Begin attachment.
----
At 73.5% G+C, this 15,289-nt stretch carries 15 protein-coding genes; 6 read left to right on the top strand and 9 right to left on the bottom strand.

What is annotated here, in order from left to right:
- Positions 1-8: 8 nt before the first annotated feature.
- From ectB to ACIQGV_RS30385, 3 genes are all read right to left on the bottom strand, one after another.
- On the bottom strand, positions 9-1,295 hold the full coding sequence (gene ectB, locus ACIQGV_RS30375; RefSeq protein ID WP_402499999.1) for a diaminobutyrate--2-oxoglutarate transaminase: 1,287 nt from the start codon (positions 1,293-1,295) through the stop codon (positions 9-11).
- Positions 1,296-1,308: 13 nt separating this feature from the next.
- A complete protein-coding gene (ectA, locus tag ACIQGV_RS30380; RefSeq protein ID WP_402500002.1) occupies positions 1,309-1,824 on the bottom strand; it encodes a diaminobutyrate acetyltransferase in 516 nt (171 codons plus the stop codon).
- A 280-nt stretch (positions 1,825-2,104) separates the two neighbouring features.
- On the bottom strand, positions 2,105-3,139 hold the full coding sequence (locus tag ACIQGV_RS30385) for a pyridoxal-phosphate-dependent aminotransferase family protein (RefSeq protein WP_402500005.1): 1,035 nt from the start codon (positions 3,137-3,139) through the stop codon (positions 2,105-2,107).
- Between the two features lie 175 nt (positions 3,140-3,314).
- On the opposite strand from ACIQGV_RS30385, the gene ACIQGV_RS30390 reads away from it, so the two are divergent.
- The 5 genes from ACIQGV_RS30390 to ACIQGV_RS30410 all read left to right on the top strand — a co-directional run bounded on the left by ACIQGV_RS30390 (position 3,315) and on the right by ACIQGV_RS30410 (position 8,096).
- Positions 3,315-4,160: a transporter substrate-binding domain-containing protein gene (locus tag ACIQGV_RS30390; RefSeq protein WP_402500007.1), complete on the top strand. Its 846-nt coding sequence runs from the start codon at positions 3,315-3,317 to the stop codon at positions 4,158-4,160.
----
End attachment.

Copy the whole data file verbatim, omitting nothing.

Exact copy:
At 73.5% G+C, this 15,289-nt stretch carries 15 protein-coding genes; 6 read left to right on the top strand and 9 right to left on the bottom strand.

What is annotated here, in order from left to right:
- Positions 1-8: 8 nt before the first annotated feature.
- From ectB to ACIQGV_RS30385, 3 genes are all read right to left on the bottom strand, one after another.
- On the bottom strand, positions 9-1,295 hold the full coding sequence (gene ectB, locus ACIQGV_RS30375; RefSeq protein ID WP_402499999.1) for a diaminobutyrate--2-oxoglutarate transaminase: 1,287 nt from the start codon (positions 1,293-1,295) through the stop codon (positions 9-11).
- Positions 1,296-1,308: 13 nt separating this feature from the next.
- A complete protein-coding gene (ectA, locus tag ACIQGV_RS30380; RefSeq protein ID WP_402500002.1) occupies positions 1,309-1,824 on the bottom strand; it encodes a diaminobutyrate acetyltransferase in 516 nt (171 codons plus the stop codon).
- A 280-nt stretch (positions 1,825-2,104) separates the two neighbouring features.
- On the bottom strand, positions 2,105-3,139 hold the full coding sequence (locus tag ACIQGV_RS30385) for a pyridoxal-phosphate-dependent aminotransferase family protein (RefSeq protein WP_402500005.1): 1,035 nt from the start codon (positions 3,137-3,139) through the stop codon (positions 2,105-2,107).
- Between the two features lie 175 nt (positions 3,140-3,314).
- On the opposite strand from ACIQGV_RS30385, the gene ACIQGV_RS30390 reads away from it, so the two are divergent.
- The 5 genes from ACIQGV_RS30390 to ACIQGV_RS30410 all read left to right on the top strand — a co-directional run bounded on the left by ACIQGV_RS30390 (position 3,315) and on the right by ACIQGV_RS30410 (position 8,096).
- Positions 3,315-4,160: a transporter substrate-binding domain-containing protein gene (locus tag ACIQGV_RS30390; RefSeq protein WP_402500007.1), complete on the top strand. Its 846-nt coding sequence runs from the start codon at positions 3,315-3,317 to the stop codon at positions 4,158-4,160.